Berthing Delays for Heavy Lift Vessels at Indian Ports
In Mumbai Port, berthing delays of approx 10 days for vessel opting for BPS & BPX berths and for Harbour wall berth it is 8 days. For priority vessel it is approx 4 to 5 days. No delays inside Indira docks.
* Waiting time in Nhava Sheva shallow water berth is NIL to 1 day and depends further on the performance of ships at berth and cement vessel calling in near future.
Pacific Northwest terminal labour dispute causes havoc for grain exports
GRAIN shipments from the biggest terminal in the US Pacific Northwest are facing major delays as grain inspectors remain off-site because of a labour dispute with fears of catastrophe when am expected bumper harvests comes in.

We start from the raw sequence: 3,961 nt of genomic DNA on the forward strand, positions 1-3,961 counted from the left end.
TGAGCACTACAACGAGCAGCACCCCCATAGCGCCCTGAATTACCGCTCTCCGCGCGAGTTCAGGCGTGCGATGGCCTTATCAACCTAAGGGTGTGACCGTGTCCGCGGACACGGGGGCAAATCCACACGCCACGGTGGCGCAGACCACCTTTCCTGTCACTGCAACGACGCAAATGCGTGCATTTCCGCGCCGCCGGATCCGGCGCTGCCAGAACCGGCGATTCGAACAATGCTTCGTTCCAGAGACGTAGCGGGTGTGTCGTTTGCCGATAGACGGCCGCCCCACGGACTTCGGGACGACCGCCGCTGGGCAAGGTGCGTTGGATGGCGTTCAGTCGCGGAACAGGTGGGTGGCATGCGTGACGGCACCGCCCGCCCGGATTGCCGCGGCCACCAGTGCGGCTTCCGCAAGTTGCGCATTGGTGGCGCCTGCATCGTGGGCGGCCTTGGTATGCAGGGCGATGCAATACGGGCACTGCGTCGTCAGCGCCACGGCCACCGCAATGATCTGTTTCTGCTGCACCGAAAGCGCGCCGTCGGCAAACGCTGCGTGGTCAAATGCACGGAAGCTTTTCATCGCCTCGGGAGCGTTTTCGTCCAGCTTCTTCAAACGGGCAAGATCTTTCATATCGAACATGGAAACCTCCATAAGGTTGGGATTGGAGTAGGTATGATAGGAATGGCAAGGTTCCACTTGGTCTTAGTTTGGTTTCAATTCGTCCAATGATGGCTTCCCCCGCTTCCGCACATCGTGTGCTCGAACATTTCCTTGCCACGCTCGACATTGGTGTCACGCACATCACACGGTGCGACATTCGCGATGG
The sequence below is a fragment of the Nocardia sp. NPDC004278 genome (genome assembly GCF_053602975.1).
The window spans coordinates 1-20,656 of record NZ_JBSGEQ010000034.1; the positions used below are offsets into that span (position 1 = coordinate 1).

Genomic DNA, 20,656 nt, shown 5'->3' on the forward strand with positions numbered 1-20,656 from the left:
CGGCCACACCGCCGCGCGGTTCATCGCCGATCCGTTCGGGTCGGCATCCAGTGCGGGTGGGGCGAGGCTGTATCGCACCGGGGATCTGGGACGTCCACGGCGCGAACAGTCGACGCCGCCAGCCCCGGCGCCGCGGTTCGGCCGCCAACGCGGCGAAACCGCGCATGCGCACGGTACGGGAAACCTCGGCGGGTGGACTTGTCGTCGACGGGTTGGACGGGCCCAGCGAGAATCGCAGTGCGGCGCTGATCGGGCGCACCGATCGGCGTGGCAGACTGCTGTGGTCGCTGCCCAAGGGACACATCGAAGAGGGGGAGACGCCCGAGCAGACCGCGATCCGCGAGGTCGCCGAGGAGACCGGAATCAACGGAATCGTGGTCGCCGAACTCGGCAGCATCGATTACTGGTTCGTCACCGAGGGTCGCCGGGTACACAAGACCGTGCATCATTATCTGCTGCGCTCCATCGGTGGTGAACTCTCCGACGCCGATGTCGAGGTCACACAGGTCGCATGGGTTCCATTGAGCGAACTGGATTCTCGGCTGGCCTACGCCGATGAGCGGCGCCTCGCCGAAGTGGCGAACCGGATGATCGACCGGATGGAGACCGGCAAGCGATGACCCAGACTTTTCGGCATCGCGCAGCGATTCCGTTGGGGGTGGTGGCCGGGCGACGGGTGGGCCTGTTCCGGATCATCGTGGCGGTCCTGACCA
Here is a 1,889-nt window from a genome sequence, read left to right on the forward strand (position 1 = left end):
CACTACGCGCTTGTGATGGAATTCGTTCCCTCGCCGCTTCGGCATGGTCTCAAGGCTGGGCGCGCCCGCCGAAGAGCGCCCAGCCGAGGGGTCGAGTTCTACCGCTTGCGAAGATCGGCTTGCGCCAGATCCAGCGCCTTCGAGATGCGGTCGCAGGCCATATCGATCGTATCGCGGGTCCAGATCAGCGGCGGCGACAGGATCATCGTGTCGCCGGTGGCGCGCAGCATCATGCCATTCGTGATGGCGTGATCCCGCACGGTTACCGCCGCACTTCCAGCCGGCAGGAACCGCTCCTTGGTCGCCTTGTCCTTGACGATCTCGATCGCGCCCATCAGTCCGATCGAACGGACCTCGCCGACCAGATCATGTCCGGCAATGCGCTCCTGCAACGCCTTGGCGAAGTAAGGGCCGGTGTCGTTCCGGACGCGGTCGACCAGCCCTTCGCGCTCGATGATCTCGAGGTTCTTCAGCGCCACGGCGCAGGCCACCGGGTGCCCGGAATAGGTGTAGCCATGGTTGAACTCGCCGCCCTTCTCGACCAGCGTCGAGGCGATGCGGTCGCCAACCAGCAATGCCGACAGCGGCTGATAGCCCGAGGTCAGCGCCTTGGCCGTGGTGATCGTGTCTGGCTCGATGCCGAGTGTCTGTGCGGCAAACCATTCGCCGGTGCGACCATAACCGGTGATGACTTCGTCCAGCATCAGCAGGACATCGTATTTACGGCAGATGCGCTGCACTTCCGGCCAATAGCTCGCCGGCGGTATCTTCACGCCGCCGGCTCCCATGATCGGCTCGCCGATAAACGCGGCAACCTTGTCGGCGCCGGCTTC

United Grain Corporation, which owns the terminal at the American Port of Vancouver had 20 million bushels of grain on the books to ship this month.
The dispute has also been a distraction for those engaged in contract talks between the dockers union and the maritime employers, which have had to break off twice because union leaders were needed at the grain handler talks.
"We have supply backing up into the supply chain just as the wheat harvest peaks and creates choke points for everybody," said Pat McCormick, a spokesman for the Pacific Northwest Grain Handlers Association.
"And with the harvest coming on, there isn't a whole lot of capacity at other terminals," he added.
The Port of Vancouver in Washington State is the largest of nine grain export facilities on the US Pacific Northwest and moves 20 per cent of the region's grain exports and more than 40 per cent of the grain destined for Japan.